A History of the Civil War, 1861-1865/Chapter IX
“IN a military point of view, thank Heaven! the ‘coming man,’ for whom we have so long been waiting, seems really to have come.” So Motley wrote; so thought the President, Congress and the people. By an act of February 29, Congress revived the grade of Lieutenant-General and authorized the President to place the General whom he should appoint to fill it in command of the armies of the United States under his direction and during his pleasure. It was understood on all sides that the man whom the nation’s representatives desired to honor and upon whom they wished to devolve the burden of military affairs was Grant. This action agreed entirely with Lincoln’s wish. From the first he would have been glad to have some general whom he could trust with the responsibility of military operations. Scott was too old; McClellan lacked the requisite ability; and Halleck, deficient in the same respect, lost all “nerve and pluck” after Pope’s disaster and became “little more,” so Lincoln said, “than a first-rate clerk.” It was a welcome function for the President to send to the Senate the nomination of Grant as Lieutenant-General. This he did at once and the nomination was immediately confirmed.
Grant came to Washington and met Lincoln for the first time at a crowded reception in the White House. An appointment between the two was made for the next day (March 9), when in the presence of the Cabinet, General Halleck and three others, the President presented Grant with the commission of Lieutenant-General, saying, “With this high honor devolves upon you also a corresponding responsibility. As the country herein trusts you, so under God, it will sustain you.” Grant replied, “I feel the full weight of the responsibilities now devolving upon me; and I know that if they are met, it will be due to those noble armies that have fought on so many fields for our common country, and, above all, to the favor of that Providence which leads both nations and men.”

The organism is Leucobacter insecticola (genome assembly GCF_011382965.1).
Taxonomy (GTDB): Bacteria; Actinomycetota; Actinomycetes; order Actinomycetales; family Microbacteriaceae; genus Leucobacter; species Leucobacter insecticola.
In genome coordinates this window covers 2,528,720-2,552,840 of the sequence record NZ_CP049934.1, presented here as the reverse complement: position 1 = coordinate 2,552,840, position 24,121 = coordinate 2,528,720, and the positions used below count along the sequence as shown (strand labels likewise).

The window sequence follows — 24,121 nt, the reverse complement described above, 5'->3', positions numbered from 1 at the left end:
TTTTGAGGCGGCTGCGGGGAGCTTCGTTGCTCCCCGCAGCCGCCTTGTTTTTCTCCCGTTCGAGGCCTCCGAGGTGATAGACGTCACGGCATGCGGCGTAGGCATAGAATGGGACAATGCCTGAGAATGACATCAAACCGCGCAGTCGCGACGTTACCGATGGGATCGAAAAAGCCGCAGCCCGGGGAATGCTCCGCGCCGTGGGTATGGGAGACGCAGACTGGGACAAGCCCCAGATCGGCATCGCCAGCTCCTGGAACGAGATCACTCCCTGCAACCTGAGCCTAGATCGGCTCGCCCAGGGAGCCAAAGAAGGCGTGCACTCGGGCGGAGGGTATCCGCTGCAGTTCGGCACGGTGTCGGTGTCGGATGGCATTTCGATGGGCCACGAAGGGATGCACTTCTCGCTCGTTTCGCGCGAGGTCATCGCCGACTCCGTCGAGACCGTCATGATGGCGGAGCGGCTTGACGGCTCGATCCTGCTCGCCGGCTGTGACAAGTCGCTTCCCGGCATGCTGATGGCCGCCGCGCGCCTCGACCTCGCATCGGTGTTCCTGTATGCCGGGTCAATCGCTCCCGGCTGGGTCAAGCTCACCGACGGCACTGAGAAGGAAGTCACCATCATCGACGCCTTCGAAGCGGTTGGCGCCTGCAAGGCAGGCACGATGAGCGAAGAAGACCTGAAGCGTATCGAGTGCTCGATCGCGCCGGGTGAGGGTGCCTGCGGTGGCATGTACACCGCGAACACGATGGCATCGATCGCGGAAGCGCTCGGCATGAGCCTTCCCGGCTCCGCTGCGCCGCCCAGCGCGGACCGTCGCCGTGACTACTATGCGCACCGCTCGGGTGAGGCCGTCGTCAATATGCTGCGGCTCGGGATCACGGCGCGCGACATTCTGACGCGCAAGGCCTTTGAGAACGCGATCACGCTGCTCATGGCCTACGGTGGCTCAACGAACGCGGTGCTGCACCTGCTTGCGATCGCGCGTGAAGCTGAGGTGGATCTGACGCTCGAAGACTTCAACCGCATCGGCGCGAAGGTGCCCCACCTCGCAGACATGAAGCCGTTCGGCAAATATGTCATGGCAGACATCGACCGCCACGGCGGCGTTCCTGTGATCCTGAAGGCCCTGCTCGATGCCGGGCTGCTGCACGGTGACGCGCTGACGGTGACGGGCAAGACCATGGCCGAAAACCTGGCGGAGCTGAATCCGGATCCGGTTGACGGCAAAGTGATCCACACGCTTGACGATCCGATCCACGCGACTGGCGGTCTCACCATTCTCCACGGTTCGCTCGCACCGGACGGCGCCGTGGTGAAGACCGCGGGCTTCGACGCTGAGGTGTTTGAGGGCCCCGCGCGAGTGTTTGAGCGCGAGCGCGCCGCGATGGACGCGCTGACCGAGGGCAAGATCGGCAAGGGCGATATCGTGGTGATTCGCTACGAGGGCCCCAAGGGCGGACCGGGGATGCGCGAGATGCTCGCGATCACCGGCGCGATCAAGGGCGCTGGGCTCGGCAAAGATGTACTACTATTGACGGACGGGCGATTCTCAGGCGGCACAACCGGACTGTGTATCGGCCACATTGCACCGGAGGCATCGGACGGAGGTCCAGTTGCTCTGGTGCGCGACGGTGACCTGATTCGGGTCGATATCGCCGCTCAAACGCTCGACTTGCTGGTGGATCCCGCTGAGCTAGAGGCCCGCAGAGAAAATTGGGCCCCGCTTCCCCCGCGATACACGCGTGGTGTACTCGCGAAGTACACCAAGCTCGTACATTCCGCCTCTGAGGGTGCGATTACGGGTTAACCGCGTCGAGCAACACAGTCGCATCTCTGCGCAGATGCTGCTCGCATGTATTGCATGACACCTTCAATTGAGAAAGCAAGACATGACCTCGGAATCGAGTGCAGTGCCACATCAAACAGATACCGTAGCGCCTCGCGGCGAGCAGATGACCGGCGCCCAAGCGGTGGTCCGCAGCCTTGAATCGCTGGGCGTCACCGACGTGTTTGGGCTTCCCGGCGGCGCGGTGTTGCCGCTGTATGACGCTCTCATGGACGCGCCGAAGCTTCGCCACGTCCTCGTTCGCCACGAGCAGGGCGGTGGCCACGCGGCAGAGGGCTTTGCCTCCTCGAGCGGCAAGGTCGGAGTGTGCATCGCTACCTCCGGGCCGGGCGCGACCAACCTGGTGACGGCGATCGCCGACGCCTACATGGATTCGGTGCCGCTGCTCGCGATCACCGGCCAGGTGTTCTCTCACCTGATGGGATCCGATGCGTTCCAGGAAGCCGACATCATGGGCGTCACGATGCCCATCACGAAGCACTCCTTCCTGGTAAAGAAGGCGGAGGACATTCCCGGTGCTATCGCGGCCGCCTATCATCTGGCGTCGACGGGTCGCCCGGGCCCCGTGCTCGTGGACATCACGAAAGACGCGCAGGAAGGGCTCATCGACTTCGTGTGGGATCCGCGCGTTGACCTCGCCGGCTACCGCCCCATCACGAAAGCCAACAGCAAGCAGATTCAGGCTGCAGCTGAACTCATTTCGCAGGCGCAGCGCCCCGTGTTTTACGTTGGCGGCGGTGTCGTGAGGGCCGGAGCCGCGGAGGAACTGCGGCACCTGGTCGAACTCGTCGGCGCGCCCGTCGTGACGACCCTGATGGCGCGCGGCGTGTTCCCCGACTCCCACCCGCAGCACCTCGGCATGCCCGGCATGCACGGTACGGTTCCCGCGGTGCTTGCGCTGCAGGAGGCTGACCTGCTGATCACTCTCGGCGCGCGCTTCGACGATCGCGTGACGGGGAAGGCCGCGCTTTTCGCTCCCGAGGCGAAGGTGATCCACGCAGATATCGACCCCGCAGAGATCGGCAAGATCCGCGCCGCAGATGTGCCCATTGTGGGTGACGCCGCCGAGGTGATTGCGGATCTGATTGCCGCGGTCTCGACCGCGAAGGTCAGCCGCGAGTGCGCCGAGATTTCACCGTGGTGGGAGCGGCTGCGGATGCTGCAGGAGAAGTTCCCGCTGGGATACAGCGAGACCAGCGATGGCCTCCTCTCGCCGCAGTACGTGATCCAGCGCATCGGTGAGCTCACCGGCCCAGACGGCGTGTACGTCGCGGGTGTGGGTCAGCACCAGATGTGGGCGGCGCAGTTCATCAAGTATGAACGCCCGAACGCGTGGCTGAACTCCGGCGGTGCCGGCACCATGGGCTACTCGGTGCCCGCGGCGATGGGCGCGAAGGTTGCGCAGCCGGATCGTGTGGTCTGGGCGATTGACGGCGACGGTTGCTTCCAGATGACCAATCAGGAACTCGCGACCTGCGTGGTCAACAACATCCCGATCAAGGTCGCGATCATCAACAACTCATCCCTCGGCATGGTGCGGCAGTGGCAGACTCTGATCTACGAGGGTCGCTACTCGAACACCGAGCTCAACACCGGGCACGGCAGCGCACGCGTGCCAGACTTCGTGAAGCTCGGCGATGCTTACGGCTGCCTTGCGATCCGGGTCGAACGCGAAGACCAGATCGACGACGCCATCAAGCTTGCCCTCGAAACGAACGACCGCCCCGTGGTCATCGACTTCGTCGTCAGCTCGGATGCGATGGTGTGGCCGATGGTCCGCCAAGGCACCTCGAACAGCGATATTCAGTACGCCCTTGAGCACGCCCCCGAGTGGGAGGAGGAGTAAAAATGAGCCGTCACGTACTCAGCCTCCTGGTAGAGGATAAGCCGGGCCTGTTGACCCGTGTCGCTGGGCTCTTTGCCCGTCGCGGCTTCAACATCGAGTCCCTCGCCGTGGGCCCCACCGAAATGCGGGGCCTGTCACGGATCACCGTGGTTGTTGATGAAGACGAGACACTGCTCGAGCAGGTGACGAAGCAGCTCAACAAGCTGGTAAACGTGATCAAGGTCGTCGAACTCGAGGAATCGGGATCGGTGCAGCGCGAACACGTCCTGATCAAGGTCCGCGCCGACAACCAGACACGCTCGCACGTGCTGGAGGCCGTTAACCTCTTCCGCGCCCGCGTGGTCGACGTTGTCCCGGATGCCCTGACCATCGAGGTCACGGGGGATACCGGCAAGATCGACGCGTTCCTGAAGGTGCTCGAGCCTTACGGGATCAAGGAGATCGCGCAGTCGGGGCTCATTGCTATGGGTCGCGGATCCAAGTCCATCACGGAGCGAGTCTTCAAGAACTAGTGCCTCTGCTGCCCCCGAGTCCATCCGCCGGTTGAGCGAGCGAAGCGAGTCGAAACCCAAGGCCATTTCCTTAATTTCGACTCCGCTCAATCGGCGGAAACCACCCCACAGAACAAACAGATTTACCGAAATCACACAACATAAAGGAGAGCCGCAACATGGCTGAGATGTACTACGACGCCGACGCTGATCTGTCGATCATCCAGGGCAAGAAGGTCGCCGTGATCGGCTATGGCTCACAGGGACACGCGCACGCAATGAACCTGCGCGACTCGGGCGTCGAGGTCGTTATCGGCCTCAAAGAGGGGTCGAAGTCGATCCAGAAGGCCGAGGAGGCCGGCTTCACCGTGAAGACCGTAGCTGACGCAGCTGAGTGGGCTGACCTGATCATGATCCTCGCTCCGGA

Next day Grant was formally assigned to the command of the armies of the United States. Until his visit to Washington, he had intended to remain in the West, but he now saw that his place was with the Army of the Potomac. He went to the front and had a conference with Meade, in the course of which, after an interchange of views creditable to both, he decided that Meade should retain his present command. He then went to Nashville and discussed with Sherman, who succeeded him as chief of the Western army, the plan of operations in Tennessee and Georgia, returning on March 23 to Washington. He was now without question the most popular man in the United States. Both parties and all factions vied with one another in his praise. He had met with obstacles in working up to his present position and had suffered many hours of pain at the obloquy with which he had been pursued. But Vicksburg and Chattanooga were victories which not only bore down all detraction but invested with glory the general who had won them. It happens to but few men of action to receive during their lifetime such plaudits as Grant received in the winter and early spring of 1864; there was hardly a murmuring voice; few grudged him his success. His modest and unaffected bearing commanded respect for his character as his great deeds had won admiration for his military genius. It is striking to contrast this almost universal applause of Grant with the abuse of Lincoln by the Democrats, the sharp criticism of him by some of the radical Republicans and by others the damning him with faint praise.
Grant had the charm of simplicity of character and in common with Lincoln felt that he was one of the plain people and wished to keep in touch with them. But this merit in him was carried to excess. Too often was he unwilling to keep himself to himself—too often ready to lend his time in undesirable quarters—too often lacking the dignity and reserve reasonably to be expected of the commander of those half million soldiers to whom the nation looked for its salvation. Shortly before he began his May campaign, Richard H. Dana saw him in Willard’s Hotel, Washington, and described him as “a short, round-shouldered man in a very tarnished major-general’s uniform”; “nothing marked in his appearance”—“an ordinary scrubby-looking man with a slightly seedy look.” Dana expressed his astonishment “to see him talking and smoking in the lower entry of Willard’s, in that crowd, in such times—the generalissimo of our armies, on whom the destiny of the empire seemed to hang. But” he went on, “his face looks firm and hard, and his eye is clear and resolute, and he is certainly natural, and clear of all appearance of self-consciousness.” Impressed with Grant’s supremacy and his hold on the country, he broke out, “How war, how all great crises, bring us to the one-man power.”
“It was not until after both Gettysburg and Vicksburg,” wrote General Sherman, “that the war professionally began.” In 1864 and 1865, the campaigns and the battles were, as in the previous years, the events on which all else depended; but by this time the President and his generals had learned the lessons of war and begun to conduct it with professional skill.
The two salient features of Grant’s plan were the destruction or capture of Lee’s army by himself and his force of 122,000 and the crushing of Joseph E. Johnston by Sherman with his 99,000. From the nature of the situation, a collateral objective in the one case was Richmond, in the other, Atlanta. The winter and early spring had been spent largely in systematic and effective preparation. The people’s confidence in Grant was so great that many were sanguine that the war would be over by midsummer.